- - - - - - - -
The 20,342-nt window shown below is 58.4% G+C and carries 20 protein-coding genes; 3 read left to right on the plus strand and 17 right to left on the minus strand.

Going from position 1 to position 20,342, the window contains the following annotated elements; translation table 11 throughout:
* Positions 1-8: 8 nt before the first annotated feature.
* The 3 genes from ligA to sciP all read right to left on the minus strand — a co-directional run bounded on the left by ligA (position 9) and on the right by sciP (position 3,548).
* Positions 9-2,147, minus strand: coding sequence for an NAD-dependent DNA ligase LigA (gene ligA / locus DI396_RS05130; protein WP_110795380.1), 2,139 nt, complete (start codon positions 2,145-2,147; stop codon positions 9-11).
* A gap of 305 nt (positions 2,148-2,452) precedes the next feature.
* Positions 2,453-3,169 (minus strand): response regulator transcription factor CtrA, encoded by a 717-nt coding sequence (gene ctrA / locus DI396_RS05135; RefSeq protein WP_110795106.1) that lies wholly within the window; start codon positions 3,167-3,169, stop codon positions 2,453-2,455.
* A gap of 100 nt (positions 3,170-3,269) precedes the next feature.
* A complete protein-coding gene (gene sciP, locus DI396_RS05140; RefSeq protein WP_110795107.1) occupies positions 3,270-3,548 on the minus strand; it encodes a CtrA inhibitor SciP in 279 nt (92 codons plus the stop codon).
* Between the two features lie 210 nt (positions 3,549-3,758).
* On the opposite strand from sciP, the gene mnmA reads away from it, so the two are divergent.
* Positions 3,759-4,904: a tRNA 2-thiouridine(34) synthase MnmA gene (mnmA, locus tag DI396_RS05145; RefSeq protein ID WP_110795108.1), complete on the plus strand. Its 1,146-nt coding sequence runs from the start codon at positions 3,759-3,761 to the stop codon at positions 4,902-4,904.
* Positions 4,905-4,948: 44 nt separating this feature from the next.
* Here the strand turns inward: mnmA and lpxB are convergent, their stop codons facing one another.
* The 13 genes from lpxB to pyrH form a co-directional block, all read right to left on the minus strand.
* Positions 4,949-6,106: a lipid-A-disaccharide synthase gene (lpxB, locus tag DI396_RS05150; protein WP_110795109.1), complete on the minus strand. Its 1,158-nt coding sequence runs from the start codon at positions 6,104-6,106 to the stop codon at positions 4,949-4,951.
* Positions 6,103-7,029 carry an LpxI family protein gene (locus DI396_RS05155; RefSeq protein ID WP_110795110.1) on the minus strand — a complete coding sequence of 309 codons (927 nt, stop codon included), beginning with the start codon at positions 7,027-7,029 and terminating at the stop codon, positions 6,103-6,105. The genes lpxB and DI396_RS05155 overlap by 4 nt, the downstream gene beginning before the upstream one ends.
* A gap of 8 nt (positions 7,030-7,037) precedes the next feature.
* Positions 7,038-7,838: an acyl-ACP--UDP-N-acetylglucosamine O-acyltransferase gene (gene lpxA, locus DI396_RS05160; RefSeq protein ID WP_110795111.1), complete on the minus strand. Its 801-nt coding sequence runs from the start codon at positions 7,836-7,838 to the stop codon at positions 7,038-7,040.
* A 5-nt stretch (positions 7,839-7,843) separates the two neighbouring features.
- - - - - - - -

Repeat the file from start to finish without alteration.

The 20,342-nt window shown below is 58.4% G+C and carries 20 protein-coding genes; 3 read left to right on the plus strand and 17 right to left on the minus strand.

Going from position 1 to position 20,342, the window contains the following annotated elements; translation table 11 throughout:
* Positions 1-8: 8 nt before the first annotated feature.
* The 3 genes from ligA to sciP all read right to left on the minus strand — a co-directional run bounded on the left by ligA (position 9) and on the right by sciP (position 3,548).
* Positions 9-2,147, minus strand: coding sequence for an NAD-dependent DNA ligase LigA (gene ligA / locus DI396_RS05130; protein WP_110795380.1), 2,139 nt, complete (start codon positions 2,145-2,147; stop codon positions 9-11).
* A gap of 305 nt (positions 2,148-2,452) precedes the next feature.
* Positions 2,453-3,169 (minus strand): response regulator transcription factor CtrA, encoded by a 717-nt coding sequence (gene ctrA / locus DI396_RS05135; RefSeq protein WP_110795106.1) that lies wholly within the window; start codon positions 3,167-3,169, stop codon positions 2,453-2,455.
* A gap of 100 nt (positions 3,170-3,269) precedes the next feature.
* A complete protein-coding gene (gene sciP, locus DI396_RS05140; RefSeq protein WP_110795107.1) occupies positions 3,270-3,548 on the minus strand; it encodes a CtrA inhibitor SciP in 279 nt (92 codons plus the stop codon).
* Between the two features lie 210 nt (positions 3,549-3,758).
* On the opposite strand from sciP, the gene mnmA reads away from it, so the two are divergent.
* Positions 3,759-4,904: a tRNA 2-thiouridine(34) synthase MnmA gene (mnmA, locus tag DI396_RS05145; RefSeq protein ID WP_110795108.1), complete on the plus strand. Its 1,146-nt coding sequence runs from the start codon at positions 3,759-3,761 to the stop codon at positions 4,902-4,904.
* Positions 4,905-4,948: 44 nt separating this feature from the next.
* Here the strand turns inward: mnmA and lpxB are convergent, their stop codons facing one another.
* The 13 genes from lpxB to pyrH form a co-directional block, all read right to left on the minus strand.
* Positions 4,949-6,106: a lipid-A-disaccharide synthase gene (lpxB, locus tag DI396_RS05150; protein WP_110795109.1), complete on the minus strand. Its 1,158-nt coding sequence runs from the start codon at positions 6,104-6,106 to the stop codon at positions 4,949-4,951.
* Positions 6,103-7,029 carry an LpxI family protein gene (locus DI396_RS05155; RefSeq protein ID WP_110795110.1) on the minus strand — a complete coding sequence of 309 codons (927 nt, stop codon included), beginning with the start codon at positions 7,027-7,029 and terminating at the stop codon, positions 6,103-6,105. The genes lpxB and DI396_RS05155 overlap by 4 nt, the downstream gene beginning before the upstream one ends.
* A gap of 8 nt (positions 7,030-7,037) precedes the next feature.
* Positions 7,038-7,838: an acyl-ACP--UDP-N-acetylglucosamine O-acyltransferase gene (gene lpxA, locus DI396_RS05160; RefSeq protein ID WP_110795111.1), complete on the minus strand. Its 801-nt coding sequence runs from the start codon at positions 7,836-7,838 to the stop codon at positions 7,038-7,040.
* A 5-nt stretch (positions 7,839-7,843) separates the two neighbouring features.